This section concerns itself with two types of literacy, traditional and digital, and how they both militate for convergence between Arabic dialects and MSA. Defining literacy is of course a contentious issue that we will not address here, but we can report the following figures to denote the drastic change in the scene since diglossia became the byword among Arabic sociolinguistic circles: in 1950, adult literacy rates were 12% in North Africa (Easterlin, 2000, p. 20). From 1950 to the period between 2000 and 2004, this number jumped up to 62.7% for the whole Arab region (Burnett, 2005). Youth literacy rates (15-24), jumped from 42.7% in 1970 to 66.6% in 1990. More recent figures put the combined male-female youth literacy rate on a pan-Arab scale at 94.5% (Sika, 2007, p. 30). Owens (2001) writes:
Since World War II education has expanded enormously in Arabic countries. Because the Arabic used in instruction, is, in theory, Standard Arabic, this variety has become accessible to a larger segment of the population in a way it has never been before in the history of the language. Its use in education is reinforced by its use in many public spheres… (p. 430).
Lubliner (2002) proposes an interesting model to explain the historic importance of such increases in literacy rates. He projects that “diglossia (…) remains stable in a society as long as most of its children undergo only minimal schooling”. However, when increasing segments of young people attend school well into their adolescence, a parastandard develops based on the school language, which becomes the medium of peer conversation, and tends, within a few generations, to replace the dialect.
Though the Arabic linguistic setting is not one in which the dialects have been displaced, it seems there is a movement in this direction, albeit slow and hard to perceive. Salameh (2011), who favors adoption of regional dialects as standards, recognizes that “the numbers of users of MSA [are] swelling and hovering in the vicinity of 50 percent” (p. 56). Compared to UNESCO’s figure of 60% (Burnett, 2005), Salameh’s figure appears to be conservative. However, even at this rate, we may begin to understand the changes occurring in the patterns of educated native Arabic speech. Owens (2001) puts it as follows:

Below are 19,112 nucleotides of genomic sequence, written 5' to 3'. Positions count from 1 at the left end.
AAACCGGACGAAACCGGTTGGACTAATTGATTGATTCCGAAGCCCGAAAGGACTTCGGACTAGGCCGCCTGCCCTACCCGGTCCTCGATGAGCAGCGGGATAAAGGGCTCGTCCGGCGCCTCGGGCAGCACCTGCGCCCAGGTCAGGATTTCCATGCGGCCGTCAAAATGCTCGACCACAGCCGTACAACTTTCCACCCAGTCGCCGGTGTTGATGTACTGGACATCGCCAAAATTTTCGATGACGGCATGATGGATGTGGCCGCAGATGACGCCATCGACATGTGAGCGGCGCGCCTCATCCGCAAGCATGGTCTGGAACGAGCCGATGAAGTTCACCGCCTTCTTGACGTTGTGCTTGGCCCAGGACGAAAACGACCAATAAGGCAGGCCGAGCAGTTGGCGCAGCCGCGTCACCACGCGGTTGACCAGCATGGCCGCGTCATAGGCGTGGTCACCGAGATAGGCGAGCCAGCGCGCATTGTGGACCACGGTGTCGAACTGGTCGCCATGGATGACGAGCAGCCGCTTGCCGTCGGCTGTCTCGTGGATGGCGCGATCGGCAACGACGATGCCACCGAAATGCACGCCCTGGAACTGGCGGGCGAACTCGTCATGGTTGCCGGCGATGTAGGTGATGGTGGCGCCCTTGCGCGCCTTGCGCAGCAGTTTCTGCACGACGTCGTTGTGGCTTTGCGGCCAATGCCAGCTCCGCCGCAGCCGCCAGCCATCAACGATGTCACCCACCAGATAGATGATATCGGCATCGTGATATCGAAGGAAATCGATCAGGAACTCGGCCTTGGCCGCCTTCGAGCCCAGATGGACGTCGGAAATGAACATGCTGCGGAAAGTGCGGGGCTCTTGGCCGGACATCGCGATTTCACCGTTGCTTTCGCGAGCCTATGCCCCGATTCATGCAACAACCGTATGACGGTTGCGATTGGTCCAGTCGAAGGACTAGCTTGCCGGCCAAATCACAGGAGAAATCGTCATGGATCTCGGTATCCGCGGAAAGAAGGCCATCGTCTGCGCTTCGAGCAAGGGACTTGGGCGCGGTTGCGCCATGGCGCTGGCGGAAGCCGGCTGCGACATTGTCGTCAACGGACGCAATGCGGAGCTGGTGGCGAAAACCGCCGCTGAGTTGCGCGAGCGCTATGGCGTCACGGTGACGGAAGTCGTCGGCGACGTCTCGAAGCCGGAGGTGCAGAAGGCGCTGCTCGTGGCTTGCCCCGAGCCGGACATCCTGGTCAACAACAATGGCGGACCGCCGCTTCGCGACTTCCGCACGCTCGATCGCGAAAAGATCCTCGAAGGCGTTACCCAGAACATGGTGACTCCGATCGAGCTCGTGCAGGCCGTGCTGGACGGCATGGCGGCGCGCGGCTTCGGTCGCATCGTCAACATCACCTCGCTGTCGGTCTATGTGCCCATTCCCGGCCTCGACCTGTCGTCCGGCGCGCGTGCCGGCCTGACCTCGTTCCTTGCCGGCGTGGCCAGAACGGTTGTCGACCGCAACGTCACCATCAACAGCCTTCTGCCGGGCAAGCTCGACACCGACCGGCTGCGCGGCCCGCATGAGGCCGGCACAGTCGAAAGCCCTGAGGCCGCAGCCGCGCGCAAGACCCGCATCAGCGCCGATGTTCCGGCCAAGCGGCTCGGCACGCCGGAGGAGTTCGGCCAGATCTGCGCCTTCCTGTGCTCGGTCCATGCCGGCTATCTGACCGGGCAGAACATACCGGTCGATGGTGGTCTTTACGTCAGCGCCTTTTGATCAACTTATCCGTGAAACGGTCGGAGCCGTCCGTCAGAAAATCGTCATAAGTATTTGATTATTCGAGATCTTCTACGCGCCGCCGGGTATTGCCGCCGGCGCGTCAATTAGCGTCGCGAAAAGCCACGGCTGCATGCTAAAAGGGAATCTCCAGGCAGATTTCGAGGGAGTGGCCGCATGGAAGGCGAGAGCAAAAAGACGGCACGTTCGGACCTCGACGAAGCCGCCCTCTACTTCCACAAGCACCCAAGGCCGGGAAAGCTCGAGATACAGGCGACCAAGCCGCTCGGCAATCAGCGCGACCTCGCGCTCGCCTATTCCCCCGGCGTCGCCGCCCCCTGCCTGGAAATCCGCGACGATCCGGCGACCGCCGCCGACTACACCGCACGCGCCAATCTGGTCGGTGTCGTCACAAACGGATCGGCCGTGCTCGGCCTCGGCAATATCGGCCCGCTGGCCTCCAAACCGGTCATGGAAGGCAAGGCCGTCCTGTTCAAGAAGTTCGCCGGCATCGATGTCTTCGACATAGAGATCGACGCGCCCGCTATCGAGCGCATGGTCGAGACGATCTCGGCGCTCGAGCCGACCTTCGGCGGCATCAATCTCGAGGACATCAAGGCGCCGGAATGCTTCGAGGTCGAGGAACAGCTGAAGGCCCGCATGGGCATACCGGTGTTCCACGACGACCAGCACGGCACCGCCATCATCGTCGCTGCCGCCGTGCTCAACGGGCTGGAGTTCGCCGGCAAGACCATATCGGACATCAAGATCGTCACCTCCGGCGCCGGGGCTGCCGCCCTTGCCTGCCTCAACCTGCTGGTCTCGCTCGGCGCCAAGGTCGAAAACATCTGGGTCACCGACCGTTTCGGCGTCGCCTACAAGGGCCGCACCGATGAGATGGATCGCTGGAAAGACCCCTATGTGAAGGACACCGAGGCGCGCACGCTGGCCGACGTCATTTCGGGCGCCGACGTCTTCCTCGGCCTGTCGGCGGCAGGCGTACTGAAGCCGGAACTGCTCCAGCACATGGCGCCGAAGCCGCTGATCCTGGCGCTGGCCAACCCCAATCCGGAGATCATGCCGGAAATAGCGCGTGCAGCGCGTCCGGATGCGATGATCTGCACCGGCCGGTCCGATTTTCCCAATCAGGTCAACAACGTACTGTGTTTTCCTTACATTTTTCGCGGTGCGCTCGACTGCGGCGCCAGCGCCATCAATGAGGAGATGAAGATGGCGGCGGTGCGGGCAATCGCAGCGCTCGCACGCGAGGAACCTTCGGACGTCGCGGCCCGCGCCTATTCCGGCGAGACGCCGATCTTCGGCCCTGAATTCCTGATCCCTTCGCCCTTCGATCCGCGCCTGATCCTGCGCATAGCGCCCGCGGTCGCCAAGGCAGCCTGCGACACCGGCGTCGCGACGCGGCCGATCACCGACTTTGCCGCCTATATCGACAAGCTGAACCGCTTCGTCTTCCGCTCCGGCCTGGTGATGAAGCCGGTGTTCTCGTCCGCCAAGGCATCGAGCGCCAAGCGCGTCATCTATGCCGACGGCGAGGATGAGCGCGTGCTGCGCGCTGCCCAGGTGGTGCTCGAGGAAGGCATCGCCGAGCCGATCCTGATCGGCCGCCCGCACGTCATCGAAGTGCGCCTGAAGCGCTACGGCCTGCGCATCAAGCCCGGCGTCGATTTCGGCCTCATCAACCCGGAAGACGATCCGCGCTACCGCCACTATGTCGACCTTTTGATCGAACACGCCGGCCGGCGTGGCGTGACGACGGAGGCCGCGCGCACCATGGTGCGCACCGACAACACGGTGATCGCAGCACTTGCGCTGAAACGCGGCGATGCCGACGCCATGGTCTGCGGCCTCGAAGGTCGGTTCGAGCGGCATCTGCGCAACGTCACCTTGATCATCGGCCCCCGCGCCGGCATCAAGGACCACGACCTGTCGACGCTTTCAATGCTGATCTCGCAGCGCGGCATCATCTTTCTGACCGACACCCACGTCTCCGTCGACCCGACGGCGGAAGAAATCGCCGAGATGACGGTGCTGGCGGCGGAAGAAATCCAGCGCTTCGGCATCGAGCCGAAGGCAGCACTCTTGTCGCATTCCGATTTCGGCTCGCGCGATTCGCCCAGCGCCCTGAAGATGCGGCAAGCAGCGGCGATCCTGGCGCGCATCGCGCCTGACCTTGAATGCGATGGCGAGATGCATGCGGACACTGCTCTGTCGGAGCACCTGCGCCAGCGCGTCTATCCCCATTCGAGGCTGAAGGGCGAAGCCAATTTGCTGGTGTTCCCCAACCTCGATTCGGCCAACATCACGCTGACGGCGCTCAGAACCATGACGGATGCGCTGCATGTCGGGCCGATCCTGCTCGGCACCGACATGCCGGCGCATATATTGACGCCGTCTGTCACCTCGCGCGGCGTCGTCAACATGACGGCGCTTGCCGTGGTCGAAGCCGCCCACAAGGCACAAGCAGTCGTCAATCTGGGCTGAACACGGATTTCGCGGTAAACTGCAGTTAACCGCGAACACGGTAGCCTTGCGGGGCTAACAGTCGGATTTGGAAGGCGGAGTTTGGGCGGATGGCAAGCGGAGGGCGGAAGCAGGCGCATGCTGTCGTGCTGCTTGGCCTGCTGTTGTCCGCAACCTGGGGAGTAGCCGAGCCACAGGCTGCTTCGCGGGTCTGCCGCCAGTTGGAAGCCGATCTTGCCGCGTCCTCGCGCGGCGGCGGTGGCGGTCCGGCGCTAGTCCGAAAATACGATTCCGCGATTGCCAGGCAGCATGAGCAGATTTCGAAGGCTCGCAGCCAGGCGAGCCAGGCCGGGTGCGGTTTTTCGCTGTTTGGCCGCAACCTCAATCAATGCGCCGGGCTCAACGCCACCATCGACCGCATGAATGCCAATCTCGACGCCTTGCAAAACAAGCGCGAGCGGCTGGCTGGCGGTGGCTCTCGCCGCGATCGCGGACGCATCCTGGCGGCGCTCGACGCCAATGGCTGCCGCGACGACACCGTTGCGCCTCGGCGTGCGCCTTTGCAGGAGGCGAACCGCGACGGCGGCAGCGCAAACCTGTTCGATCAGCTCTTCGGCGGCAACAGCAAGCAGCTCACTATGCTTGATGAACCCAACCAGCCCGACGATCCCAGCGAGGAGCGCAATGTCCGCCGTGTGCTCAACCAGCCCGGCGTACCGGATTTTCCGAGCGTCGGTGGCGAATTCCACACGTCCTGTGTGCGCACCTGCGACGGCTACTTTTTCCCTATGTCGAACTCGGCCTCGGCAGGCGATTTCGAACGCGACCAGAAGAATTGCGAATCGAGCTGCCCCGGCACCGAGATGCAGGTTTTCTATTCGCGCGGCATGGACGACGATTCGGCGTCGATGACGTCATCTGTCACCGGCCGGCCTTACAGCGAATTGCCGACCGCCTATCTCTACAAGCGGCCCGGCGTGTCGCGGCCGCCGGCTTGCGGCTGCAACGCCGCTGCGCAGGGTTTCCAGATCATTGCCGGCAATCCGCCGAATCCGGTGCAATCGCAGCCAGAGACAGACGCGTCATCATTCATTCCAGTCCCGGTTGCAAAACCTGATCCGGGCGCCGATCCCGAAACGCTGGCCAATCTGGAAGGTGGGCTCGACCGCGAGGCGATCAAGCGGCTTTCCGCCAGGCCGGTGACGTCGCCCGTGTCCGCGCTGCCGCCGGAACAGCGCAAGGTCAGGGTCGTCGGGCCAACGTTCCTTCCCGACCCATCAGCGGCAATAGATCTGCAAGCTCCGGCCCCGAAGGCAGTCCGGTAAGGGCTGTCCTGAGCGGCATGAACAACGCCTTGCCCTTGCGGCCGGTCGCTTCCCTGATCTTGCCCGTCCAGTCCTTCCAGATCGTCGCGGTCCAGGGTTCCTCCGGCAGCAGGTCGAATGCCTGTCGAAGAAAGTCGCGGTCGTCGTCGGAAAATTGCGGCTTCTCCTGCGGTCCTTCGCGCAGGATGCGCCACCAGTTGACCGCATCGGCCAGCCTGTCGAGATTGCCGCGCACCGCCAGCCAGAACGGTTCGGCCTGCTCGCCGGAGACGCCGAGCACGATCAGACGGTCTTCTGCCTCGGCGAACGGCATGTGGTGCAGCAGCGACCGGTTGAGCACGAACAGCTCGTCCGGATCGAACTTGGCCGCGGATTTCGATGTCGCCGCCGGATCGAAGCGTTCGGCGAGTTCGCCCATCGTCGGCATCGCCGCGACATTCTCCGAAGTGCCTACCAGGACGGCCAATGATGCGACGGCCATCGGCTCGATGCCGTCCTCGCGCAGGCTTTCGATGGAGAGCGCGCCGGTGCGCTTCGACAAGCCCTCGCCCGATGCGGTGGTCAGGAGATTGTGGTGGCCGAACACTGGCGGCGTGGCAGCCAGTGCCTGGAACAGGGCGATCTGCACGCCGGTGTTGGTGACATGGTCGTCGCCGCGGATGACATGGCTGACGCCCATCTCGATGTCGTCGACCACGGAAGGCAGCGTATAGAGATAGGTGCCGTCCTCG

Observation of the spoken language quickly revealed that in practice native speakers of Arabic who had access to both the standard language and the dialect in any given stretch of speech rarely used purely one the other variant (p. 425).
One extrapolation of these figures is that the degree of interaction between the dialects and MSA is much higher than when mastery of MSA was confined to the 10-15% who had any claim on it in the 1950s and 1960s.
Chouairi (2009) provides further evidence for this crossbreed when she writes that personal letters often start with expressions and idioms from the H variety though they tend to switch back to L after a few lines (p. 37). This very switch would not have been possible on any significant scale in the decades preceding the spread of Arabic literacy. Daniëls (2004) examines the interplay between Fuṣḫa and the Egyptian dialect and concludes that:
Many local non-fushā characteristics have made their way to formal speech levels. In news broadcasts, for instance, the alveolar fricative /ğ/ (fushā) is systematically realized as a velar plosive /g/ (Cairene/Egyptian), so that /g/ has become part of fushā in Egypt (with the exception of recitations of the Koran (p. 82).
In this case, it is the Standard that is playing the role of matrix language, wherein elements of the dialect get grafted. Owens (2001) points to the opposite trend where elements of the Standard get grafted onto a dialect base:
“…the degree of influence of SA [Standard Arabic] on spoken Arabic in modern Arabic countries can hardly be understated….The linguistic mechanism by which this is accomplished is via the introduction of SA lexical structures into the NA base (p. 450).
As stated earlier, this changing linguistic landscape is an invitation for further research, especially when conducted in the context of the paradigmatic shifts brought about the information and communications technologies (ICT).
3.4 ICT as another tributary of fusion